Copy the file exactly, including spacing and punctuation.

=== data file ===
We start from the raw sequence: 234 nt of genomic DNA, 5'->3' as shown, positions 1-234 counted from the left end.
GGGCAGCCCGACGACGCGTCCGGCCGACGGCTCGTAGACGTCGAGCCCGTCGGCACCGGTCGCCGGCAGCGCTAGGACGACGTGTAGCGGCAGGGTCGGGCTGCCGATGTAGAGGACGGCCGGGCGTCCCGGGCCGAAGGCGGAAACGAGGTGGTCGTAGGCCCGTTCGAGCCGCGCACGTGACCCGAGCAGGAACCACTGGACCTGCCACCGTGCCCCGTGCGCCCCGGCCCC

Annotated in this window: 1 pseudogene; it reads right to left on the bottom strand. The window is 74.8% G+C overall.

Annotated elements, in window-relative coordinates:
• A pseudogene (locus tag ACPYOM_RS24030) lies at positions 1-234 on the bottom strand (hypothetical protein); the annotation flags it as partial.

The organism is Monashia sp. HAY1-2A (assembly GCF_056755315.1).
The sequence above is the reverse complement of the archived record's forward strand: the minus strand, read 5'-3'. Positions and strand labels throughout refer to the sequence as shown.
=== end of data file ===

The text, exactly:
We start from the raw sequence: 234 nt of genomic DNA, 5'->3' as shown, positions 1-234 counted from the left end.
GGGCAGCCCGACGACGCGTCCGGCCGACGGCTCGTAGACGTCGAGCCCGTCGGCACCGGTCGCCGGCAGCGCTAGGACGACGTGTAGCGGCAGGGTCGGGCTGCCGATGTAGAGGACGGCCGGGCGTCCCGGGCCGAAGGCGGAAACGAGGTGGTCGTAGGCCCGTTCGAGCCGCGCACGTGACCCGAGCAGGAACCACTGGACCTGCCACCGTGCCCCGTGCGCCCCGGCCCC

Annotated in this window: 1 pseudogene; it reads right to left on the bottom strand. The window is 74.8% G+C overall.

Annotated elements, in window-relative coordinates:
• A pseudogene (locus tag ACPYOM_RS24030) lies at positions 1-234 on the bottom strand (hypothetical protein); the annotation flags it as partial.

The organism is Monashia sp. HAY1-2A (assembly GCF_056755315.1).
The sequence above is the reverse complement of the archived record's forward strand: the minus strand, read 5'-3'. Positions and strand labels throughout refer to the sequence as shown.